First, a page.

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Asset preservation at core of governor’s $982 million infrastructure plan

Minnesota Management and Budget Commissioner Erin Campbell presents a Valentine’s Day overview of the governor’s 2024 bonding recommendations to the House Capital Investment Committee. (Photo by Andrew VonBank)
Minnesota Management and Budget Commissioner Erin Campbell presents a Valentine’s Day overview of the governor’s 2024 bonding recommendations to the House Capital Investment Committee. (Photo by Andrew VonBank)

After a few extraordinary years when it comes to the passage – or lack thereof – of a bonding bill, Rep. Dean Urdahl (R-Grove City) suggests the Legislature might settle into a more regular rhythm of passing an infrastructure bill every other year.    

Members of the House Capital Investment Committee took a step in that direction Wednesday when they heard Gov. Tim Walz’s 2024 recommendations for spending on infrastructure.

Historically, lawmakers have passed a bonding bill in even-numbered years. The Legislature did not find a 60% majority in 2022 to authorize borrowing for state projects but passed a historic $2.6 billion infrastructure bill in 2023 mixing cash and borrowing.

Under the mantra it is easier to maintain than to fix, the governor has proposed a $982 million infrastructure plan this year with half – $441 million – targeted toward preserving state infrastructure. This would include:

  • $202 million for state agency asset preservation;
  • $103 million each for the University of Minnesota and Minnesota State system for asset preservation and replacement; and
  • $22 million for other agency renovations and maintenance.

The proposal would also target:

  • $216 million for water and transportation, including $109 million for loans and grants to address PFAS, $40 million for bridges, $37 million to the Met Council for bus rapid transit, and $10 million for grants to address water contaminants;
  • $143 million in public safety spending, including a new Bureau of Criminal Affairs office and lab in southern Minnesota and expanding Department of Corrections programs at Rush City. There would be money for design and land acquisitions for a new BCA facility in Bemidji and a State Patrol headquarters;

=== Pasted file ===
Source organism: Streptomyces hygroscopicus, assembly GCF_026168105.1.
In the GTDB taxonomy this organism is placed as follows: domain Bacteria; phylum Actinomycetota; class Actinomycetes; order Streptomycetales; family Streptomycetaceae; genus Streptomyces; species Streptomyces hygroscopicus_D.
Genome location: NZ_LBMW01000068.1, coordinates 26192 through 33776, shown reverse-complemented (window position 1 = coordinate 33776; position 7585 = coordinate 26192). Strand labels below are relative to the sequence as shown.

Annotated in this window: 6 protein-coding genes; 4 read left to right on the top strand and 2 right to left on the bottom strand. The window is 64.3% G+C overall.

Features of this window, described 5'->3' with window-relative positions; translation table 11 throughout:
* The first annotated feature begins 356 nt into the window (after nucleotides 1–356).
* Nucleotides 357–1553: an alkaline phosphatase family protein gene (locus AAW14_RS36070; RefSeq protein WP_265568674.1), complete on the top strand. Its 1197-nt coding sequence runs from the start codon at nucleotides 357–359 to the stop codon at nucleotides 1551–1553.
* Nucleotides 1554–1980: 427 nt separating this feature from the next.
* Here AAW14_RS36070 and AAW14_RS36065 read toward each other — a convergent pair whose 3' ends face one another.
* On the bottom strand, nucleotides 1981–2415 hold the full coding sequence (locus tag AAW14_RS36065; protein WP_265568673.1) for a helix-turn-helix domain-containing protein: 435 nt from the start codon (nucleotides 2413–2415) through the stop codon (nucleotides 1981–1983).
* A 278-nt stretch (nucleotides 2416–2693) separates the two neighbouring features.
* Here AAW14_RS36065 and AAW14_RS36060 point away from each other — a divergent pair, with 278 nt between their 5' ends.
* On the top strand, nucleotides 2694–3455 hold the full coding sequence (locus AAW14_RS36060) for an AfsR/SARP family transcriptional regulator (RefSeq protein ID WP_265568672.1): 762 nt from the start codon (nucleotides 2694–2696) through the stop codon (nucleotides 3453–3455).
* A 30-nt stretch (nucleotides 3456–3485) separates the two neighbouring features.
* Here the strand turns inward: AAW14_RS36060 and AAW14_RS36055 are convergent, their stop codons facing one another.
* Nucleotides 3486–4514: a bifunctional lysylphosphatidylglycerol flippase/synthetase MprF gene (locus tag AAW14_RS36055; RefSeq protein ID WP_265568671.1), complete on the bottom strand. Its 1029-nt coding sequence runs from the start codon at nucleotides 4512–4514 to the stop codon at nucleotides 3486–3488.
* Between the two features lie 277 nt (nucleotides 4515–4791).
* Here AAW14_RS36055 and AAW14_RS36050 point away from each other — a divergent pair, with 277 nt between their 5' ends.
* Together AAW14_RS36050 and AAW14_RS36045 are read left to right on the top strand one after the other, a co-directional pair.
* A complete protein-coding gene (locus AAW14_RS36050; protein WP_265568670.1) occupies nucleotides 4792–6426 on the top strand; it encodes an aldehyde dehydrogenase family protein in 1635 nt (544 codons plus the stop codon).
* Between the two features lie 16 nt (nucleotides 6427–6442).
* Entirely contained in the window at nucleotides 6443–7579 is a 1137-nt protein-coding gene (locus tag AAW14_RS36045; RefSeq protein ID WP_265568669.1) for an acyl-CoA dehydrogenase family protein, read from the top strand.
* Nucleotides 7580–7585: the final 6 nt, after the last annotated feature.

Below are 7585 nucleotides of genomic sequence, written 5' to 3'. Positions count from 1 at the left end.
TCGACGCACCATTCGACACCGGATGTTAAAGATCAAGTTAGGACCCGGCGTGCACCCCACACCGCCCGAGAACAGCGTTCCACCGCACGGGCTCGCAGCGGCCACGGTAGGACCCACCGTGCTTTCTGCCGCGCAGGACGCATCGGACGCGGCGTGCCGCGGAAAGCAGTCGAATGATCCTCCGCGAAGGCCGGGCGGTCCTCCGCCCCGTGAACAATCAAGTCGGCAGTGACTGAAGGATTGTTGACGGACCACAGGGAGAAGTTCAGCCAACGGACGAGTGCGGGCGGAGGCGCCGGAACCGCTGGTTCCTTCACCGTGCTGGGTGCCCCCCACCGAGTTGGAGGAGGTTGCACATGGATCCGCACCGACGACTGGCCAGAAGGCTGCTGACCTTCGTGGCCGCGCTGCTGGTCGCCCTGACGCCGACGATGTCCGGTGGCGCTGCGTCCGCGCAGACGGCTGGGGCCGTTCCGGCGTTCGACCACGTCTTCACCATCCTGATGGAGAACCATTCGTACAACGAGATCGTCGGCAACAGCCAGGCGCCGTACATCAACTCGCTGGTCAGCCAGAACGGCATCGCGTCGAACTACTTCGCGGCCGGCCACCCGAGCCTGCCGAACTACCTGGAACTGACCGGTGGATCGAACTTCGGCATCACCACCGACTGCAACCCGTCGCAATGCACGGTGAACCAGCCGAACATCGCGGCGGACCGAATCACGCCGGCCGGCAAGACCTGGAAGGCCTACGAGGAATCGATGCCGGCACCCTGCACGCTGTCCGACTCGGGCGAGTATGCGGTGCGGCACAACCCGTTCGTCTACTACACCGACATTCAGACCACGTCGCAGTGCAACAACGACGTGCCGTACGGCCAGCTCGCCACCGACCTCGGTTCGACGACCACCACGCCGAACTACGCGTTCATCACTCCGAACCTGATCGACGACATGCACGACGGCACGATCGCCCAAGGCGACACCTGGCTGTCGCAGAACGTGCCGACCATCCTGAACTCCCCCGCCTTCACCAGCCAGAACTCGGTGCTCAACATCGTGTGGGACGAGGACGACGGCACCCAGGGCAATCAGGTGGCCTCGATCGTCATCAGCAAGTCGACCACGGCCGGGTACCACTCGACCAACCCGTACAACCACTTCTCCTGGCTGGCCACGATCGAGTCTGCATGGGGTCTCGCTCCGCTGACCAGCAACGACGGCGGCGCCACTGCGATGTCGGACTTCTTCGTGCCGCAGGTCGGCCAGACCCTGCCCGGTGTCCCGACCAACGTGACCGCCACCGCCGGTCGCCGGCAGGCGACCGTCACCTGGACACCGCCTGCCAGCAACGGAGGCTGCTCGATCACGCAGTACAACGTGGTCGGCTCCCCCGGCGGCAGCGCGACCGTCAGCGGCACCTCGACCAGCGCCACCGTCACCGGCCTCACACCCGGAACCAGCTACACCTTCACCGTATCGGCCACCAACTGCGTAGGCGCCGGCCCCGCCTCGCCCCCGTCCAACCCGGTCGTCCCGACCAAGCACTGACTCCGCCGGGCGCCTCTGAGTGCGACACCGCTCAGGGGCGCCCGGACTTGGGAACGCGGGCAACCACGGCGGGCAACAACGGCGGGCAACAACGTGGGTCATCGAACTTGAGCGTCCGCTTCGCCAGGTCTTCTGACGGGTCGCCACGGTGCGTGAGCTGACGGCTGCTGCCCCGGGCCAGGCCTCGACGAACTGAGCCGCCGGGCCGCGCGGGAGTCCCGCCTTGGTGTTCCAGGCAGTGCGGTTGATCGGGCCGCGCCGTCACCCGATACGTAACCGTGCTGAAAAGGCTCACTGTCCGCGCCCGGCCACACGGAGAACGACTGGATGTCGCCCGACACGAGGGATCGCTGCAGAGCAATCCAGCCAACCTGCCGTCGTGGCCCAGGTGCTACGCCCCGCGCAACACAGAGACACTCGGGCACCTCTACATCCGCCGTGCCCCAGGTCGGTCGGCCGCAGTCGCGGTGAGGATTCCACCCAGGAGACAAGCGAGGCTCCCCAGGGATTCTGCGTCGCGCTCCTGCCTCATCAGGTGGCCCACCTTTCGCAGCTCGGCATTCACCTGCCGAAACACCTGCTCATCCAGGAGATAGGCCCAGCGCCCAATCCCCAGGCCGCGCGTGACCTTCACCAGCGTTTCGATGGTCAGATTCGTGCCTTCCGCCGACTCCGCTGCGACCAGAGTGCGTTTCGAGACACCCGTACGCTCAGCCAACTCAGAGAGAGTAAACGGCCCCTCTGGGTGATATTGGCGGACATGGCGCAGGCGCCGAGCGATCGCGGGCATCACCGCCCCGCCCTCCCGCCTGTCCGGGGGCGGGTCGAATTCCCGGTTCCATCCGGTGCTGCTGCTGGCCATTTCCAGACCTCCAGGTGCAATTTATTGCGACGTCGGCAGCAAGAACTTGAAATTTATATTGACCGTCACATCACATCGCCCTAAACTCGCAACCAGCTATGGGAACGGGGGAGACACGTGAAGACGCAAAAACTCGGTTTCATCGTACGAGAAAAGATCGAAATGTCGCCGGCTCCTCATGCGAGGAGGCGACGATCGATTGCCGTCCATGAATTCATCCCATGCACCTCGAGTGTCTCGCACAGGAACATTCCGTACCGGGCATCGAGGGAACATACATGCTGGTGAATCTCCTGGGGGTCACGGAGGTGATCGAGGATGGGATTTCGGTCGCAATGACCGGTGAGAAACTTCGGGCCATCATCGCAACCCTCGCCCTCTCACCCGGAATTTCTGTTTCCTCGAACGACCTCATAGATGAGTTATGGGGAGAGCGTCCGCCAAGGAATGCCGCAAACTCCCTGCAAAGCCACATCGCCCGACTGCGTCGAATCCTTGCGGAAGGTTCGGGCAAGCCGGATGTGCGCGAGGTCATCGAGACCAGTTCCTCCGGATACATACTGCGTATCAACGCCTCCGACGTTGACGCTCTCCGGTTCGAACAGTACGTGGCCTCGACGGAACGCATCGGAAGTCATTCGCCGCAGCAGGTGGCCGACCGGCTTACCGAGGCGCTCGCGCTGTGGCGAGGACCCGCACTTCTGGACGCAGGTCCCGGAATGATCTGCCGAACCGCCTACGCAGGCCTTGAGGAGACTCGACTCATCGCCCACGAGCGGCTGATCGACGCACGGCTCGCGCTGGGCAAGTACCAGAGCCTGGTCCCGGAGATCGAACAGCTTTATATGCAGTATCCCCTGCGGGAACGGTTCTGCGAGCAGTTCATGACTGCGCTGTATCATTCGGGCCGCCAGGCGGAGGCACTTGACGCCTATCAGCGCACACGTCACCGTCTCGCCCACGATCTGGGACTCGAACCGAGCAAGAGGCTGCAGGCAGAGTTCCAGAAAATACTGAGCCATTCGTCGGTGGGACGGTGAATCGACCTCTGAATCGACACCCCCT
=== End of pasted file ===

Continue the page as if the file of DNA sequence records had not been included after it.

• $98 million for housing and the environment. Money would go to Minnesota Housing Finance Agency bonds, Minneapolis Veterans Homes, Reinvest in Minnesota conservation easements, acquisition and betterment of public lands; and
  • $85 million other projects. Half would be set aside for local project grants.

The governor’s proposal falls far short of $7.6 billion requested by various governmental entities, which included $4.7 billion for state facilities and grant programs and $2.9 billion from local governments.

Rep. Dan Wolgamott (DFL-St. Cloud) said a huge investment in asset preservation is absolutely needed for higher education facilities, but asked how $2.9 billion in requests for local projects was pared down to $40 million.  

House Capital Investment Committee overview of Gov. Tim Walz bonding recommendations 2/14/24

“Our communities are counting on us to be strong advocates for local projects,” he said, noting two project requests from his district would eat up a large chunk of that money.

Minnesota Management and Budget Commissioner Erin Campbell said bonding bills are a balancing act regardless of who puts them together, and asset preservation often takes a hit during that process.

Committee members will likely hear more specifics in future meetings.

Rep. Rick Hansen (DFL-South St. Paul) said it would be helpful to see how the money authorized last year is being digested.

“Related to that is how many of these proposals could be funded directly from federal dollars,” he said.

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